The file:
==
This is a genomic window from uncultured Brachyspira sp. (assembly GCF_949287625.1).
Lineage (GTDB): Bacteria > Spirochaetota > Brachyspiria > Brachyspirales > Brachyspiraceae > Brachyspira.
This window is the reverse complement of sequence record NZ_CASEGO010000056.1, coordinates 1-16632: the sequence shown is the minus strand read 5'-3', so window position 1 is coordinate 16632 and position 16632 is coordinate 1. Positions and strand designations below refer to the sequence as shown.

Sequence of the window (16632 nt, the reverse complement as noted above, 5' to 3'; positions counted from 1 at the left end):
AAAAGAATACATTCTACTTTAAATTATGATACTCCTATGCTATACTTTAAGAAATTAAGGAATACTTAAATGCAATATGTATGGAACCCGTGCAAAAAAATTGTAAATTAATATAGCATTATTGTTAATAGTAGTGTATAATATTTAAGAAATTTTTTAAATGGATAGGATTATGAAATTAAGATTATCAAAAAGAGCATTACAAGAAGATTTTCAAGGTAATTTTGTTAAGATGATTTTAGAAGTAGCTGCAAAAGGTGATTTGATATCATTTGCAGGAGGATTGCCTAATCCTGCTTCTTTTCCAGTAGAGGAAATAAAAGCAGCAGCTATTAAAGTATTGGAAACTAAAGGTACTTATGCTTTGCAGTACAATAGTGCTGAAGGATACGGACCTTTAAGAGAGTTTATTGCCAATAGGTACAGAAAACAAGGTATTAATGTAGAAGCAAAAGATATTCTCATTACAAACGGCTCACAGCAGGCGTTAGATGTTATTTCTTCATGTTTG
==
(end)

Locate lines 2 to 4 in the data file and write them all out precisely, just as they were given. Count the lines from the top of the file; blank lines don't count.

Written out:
Lineage (GTDB): Bacteria > Spirochaetota > Brachyspiria > Brachyspirales > Brachyspiraceae > Brachyspira.
This window is the reverse complement of sequence record NZ_CASEGO010000056.1, coordinates 1-16632: the sequence shown is the minus strand read 5'-3', so window position 1 is coordinate 16632 and position 16632 is coordinate 1. Positions and strand designations below refer to the sequence as shown.

Sequence of the window (16632 nt, the reverse complement as noted above, 5' to 3'; positions counted from 1 at the left end):